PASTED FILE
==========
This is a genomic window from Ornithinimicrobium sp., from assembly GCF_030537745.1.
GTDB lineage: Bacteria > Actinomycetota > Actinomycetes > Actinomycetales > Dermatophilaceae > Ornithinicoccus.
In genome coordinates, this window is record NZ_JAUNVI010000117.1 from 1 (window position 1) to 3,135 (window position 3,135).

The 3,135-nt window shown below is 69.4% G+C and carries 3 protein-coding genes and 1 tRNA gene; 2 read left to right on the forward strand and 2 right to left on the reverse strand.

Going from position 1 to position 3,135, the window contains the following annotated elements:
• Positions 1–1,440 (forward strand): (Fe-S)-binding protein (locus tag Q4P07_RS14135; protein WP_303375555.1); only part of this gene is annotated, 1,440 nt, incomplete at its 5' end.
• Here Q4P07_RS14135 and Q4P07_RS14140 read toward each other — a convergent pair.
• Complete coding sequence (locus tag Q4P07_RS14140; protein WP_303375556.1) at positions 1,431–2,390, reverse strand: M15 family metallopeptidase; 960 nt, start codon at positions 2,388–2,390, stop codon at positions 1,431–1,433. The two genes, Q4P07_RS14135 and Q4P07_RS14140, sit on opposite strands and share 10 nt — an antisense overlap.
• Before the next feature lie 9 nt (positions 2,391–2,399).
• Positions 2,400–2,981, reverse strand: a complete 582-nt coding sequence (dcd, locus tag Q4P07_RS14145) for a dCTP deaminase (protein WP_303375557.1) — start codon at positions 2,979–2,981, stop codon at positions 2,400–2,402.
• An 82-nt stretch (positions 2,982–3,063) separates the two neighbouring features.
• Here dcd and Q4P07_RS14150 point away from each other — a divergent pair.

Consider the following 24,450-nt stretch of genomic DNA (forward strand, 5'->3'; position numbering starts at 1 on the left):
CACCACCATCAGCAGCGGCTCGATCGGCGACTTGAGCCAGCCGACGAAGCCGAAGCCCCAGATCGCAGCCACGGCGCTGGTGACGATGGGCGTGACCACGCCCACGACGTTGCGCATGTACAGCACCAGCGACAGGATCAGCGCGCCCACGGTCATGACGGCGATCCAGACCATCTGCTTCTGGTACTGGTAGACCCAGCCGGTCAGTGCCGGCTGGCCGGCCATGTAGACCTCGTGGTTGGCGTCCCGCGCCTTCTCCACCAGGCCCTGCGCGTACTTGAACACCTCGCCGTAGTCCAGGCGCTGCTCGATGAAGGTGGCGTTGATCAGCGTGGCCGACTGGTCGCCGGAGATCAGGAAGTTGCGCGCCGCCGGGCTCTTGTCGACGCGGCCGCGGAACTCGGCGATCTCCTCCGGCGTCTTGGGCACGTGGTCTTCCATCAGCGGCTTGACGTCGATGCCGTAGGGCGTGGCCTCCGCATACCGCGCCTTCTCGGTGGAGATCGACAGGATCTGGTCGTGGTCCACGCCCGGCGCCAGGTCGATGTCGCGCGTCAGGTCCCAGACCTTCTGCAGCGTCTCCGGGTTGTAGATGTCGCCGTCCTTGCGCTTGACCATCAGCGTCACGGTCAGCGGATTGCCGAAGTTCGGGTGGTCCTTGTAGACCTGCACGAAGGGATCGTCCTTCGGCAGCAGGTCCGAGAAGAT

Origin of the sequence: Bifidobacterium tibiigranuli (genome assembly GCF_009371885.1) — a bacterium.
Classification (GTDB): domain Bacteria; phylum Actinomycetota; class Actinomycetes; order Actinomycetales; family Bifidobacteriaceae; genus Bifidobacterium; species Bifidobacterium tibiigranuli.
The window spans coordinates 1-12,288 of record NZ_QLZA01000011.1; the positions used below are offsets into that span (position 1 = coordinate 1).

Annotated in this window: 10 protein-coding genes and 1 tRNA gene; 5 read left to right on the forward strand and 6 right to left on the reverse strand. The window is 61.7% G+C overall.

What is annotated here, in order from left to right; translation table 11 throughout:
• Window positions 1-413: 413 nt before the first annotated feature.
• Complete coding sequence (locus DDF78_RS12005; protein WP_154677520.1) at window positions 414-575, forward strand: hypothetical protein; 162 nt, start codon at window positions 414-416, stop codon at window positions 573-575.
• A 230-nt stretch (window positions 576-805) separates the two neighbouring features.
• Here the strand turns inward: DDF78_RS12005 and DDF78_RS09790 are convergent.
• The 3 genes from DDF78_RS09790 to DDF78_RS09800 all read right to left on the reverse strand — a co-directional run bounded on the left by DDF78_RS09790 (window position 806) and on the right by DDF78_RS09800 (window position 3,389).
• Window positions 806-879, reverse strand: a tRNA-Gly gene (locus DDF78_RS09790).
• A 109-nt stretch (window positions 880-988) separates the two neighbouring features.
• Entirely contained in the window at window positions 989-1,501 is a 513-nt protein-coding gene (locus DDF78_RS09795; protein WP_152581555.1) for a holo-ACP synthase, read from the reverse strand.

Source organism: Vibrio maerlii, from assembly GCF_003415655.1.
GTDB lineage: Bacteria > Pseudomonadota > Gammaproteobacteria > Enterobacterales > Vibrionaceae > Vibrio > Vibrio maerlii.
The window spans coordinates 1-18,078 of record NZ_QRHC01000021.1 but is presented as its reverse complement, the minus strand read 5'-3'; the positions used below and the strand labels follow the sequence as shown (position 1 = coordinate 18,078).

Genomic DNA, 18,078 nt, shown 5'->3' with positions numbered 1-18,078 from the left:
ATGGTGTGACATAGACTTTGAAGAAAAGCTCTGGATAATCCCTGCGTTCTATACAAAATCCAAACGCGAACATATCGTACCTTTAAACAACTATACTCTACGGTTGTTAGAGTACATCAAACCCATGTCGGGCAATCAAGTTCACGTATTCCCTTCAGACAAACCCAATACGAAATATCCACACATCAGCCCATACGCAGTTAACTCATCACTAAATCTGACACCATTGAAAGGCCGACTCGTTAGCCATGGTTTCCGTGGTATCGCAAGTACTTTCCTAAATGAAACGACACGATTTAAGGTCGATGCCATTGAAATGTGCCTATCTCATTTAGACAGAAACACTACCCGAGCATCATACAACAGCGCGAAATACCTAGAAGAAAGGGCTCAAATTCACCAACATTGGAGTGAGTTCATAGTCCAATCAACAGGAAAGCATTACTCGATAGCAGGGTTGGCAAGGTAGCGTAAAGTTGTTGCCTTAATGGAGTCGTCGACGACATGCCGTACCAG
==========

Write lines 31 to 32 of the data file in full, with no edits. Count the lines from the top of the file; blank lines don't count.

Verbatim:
Genomic DNA, 18,078 nt, shown 5'->3' with positions numbered 1-18,078 from the left:
ATGGTGTGACATAGACTTTGAAGAAAAGCTCTGGATAATCCCTGCGTTCTATACAAAATCCAAACGCGAACATATCGTACCTTTAAACAACTATACTCTACGGTTGTTAGAGTACATCAAACCCATGTCGGGCAATCAAGTTCACGTATTCCCTTCAGACAAACCCAATACGAAATATCCACACATCAGCCCATACGCAGTTAACTCATCACTAAATCTGACACCATTGAAAGGCCGACTCGTTAGCCATGGTTTCCGTGGTATCGCAAGTACTTTCCTAAATGAAACGACACGATTTAAGGTCGATGCCATTGAAATGTGCCTATCTCATTTAGACAGAAACACTACCCGAGCATCATACAACAGCGCGAAATACCTAGAAGAAAGGGCTCAAATTCACCAACATTGGAGTGAGTTCATAGTCCAATCAACAGGAAAGCATTACTCGATAGCAGGGTTGGCAAGGTAGCGTAAAGTTGTTGCCTTAATGGAGTCGTCGACGACATGCCGTACCAG